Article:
Dublin Unbuilt

On my wall a print
of St Werburgh's church,
white stone, solid spire
– too solid, as it happened,

too near the castle
for comfort, and so proscribed.
Nearby, a dreamed of street
comes out to play,

a giant cathedral
dips its toes in the river.
Monuments in every drawer,
the winged horses, the swords,

the upraised hands infinitely
persuading. Trams glitter among the trees,
their lacy, longed for shelters
adorn the quays

and near the harbour,
in pavement cafés, their eyes shining,
the architects stay up all night
marching cities across a table.

In basement archives, patiently
the future carves its name,
the perfect avenues bide their time
just as, round every corner,

our own better lives catch fire.
Every now and then
we stumble on the plans
and marvel...Meanwhile, though,

there's this
dirt, mess, handsomeness,
the crooked streets persisting,
the sawn off churches

keeping their peace, a grittiness
in the air like the breath
of the imagined, our
unfinished hearts

still building....

 

Here is Everything

Here is everything
and you can't lose it
here the early morning sunlight archive
numbered, itemised, set down
the laundry rampant in its basket
here is the museum of bending down
here the breakfast gallery
halal grocer and rained pavement annals
bus ticket trove, the chronicle of standing
of the inhalation of perfume, of headlines
urgencies of the mobile phone
eternally held, no thought erased
breath unexamined, no hair unturned, bone
unpicked. Labyrinths of the least machine
here it is
the Museum of Soviet Calculators
website of undead code, whitecoated
loving curators: take care
nothing dies, escapes that blade of grass
that particle
visitors file past them
past this very moment, this line
stored in a bright case, a forest of eyes
around it

 

Strike

Hands blistered from his labour

Dublin Corporation
parks department, digging out stones

unsuited, untied, for uniform
an old shirt, a different paper

he comes home hot and angry,
sits down to dinner like someone
from the wrong life

the cutlery
lifted and weighed

where did I this I
come from?

He curses the work, eats with his new hands.

I thought of him today as I cycled
head down through the fruit and vegetable market,
swerving to avoid trucks, the hoists
laden and scurrying like bumper cars
still chewing a segment of radio news
the clever young supervisor
come to work with a box of Pampers
to shame his workers from the toilet

the genius
of it

and later
forkful of peas in my mouth, hurrying
from paper to book, avid for news.
The canteen lives in a permanent dark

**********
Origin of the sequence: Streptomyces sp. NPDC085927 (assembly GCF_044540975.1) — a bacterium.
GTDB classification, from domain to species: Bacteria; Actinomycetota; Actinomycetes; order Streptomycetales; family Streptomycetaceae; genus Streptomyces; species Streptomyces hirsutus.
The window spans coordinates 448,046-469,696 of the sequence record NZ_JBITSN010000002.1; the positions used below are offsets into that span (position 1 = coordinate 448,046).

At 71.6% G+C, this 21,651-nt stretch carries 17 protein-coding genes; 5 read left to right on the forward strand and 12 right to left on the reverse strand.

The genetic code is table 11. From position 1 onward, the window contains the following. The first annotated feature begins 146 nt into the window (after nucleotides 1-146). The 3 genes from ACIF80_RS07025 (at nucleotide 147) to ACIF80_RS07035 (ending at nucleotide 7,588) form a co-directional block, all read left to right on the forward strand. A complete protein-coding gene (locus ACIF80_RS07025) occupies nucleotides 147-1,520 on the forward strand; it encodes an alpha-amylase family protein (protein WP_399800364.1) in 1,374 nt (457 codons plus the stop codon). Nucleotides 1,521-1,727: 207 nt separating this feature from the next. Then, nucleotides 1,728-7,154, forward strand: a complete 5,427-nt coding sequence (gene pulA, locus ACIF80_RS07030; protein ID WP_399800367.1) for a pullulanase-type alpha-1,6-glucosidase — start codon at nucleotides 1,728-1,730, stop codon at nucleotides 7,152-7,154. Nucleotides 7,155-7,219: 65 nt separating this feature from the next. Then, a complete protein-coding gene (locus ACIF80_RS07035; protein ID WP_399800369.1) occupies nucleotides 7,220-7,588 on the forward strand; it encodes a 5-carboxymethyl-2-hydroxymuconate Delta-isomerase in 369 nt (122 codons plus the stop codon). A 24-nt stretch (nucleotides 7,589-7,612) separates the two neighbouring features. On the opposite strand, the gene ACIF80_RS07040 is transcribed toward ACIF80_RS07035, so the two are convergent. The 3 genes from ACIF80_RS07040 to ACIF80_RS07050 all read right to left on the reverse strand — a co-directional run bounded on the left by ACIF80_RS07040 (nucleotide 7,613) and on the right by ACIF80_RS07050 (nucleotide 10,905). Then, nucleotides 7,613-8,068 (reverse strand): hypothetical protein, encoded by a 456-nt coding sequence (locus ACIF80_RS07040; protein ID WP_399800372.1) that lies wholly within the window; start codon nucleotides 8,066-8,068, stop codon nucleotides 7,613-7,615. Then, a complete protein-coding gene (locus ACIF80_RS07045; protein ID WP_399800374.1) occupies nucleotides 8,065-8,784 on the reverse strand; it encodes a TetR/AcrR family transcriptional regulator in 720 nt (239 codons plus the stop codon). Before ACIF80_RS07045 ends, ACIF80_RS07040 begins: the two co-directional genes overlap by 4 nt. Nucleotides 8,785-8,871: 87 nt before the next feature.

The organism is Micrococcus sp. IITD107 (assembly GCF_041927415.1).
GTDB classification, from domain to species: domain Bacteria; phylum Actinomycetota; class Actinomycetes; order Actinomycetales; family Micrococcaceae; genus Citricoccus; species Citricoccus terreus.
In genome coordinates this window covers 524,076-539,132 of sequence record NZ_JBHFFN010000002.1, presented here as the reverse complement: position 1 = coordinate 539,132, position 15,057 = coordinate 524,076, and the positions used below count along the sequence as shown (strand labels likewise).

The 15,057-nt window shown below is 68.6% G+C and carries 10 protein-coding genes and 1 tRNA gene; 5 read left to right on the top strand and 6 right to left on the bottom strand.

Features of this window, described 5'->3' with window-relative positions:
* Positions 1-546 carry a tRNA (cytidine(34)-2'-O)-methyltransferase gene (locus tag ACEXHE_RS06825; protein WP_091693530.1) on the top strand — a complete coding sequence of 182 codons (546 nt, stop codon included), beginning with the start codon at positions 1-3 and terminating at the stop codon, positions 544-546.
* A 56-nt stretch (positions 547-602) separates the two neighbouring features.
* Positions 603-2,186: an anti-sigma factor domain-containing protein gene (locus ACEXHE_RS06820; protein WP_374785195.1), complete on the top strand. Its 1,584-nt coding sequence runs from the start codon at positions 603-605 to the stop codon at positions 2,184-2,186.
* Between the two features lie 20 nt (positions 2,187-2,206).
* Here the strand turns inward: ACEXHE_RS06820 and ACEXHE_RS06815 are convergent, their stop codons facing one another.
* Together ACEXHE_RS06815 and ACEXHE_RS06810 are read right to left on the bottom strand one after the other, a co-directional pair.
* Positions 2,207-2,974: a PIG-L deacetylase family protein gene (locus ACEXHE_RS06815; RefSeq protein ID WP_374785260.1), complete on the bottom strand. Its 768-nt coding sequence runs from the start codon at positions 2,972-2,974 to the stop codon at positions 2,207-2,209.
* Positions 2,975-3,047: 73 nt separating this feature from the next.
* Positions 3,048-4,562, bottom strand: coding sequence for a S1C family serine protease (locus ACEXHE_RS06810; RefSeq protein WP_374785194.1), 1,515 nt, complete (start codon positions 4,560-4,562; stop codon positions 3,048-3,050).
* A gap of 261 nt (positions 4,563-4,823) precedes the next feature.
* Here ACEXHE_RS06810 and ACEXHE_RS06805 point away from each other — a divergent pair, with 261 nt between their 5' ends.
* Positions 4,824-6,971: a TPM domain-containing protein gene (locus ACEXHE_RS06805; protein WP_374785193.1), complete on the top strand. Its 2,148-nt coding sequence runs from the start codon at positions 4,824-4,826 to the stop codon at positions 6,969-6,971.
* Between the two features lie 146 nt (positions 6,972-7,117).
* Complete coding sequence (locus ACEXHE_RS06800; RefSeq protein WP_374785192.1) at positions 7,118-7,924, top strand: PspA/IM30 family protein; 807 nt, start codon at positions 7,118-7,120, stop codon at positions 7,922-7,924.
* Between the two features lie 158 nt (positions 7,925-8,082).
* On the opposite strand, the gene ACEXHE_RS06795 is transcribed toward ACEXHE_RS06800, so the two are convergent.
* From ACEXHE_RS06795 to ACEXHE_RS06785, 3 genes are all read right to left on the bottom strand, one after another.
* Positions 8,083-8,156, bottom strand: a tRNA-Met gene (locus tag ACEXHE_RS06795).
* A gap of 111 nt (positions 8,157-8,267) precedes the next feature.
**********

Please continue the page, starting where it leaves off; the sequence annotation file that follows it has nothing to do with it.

of unbelief, everything except the food
has fallen off the planet. The teachers
are condemned, the train drivers
in their seventh week, the toll-booth operators
making noises. How difficult can it be
to take money from drivers? the newsman asks.
I push back the plate

transferred to the passenger seat
of a grey Ford Transit van my father is driving
through a seventies winter, the issue
still unresolved. The toys he delivered
persist in dreams..Some time later
he'll return to his suit and tie, his Irish Times,
to the mystery of his office in the city

the cutlery will return, and the family faces
one by one

there will be
such clarity

but whenever I see him working

he's on strike, like now,
concentrating on the road and saying little,
painting lines or lugging stones
or forking hay in an ancient August

silent and thorough, as if this
is what he was born to do:
standing in the dusk in the heat of accomplishment

I lift my head
from the dim meal, from the twentieth page
of the funding application,
longing for hay, for a train to drive
or not to drive, longing to shrug,
down tools, make a placard and wave it
at myself

This labour persists
and if memory works its current of unrest
to bring out the dead
in protest, making him
come now through the gates
to stand in the day
with a list
of unreadable demands,
his clothes roughened
in preparation

the journey from my eye
to any one
of the papers on my desk
is all it takes to make him sway,
this thought, this second
is already the closing arbitration
that settles the issue, saves the industry,
sends him back through the gate
in his suit and tie, to his endless day.


Peter Sirr has published five collections of poems with Gallery Press: Marginal Zones (1984) Talk, Talk (1987) Ways of Falling (1991) , The Ledger of Fruitful Exchange (1995) and Bring Everything (2000). He lived for a number of years in Italy and Holland. He lives in Dublin, where is he is Director of the Irish Writers Centre.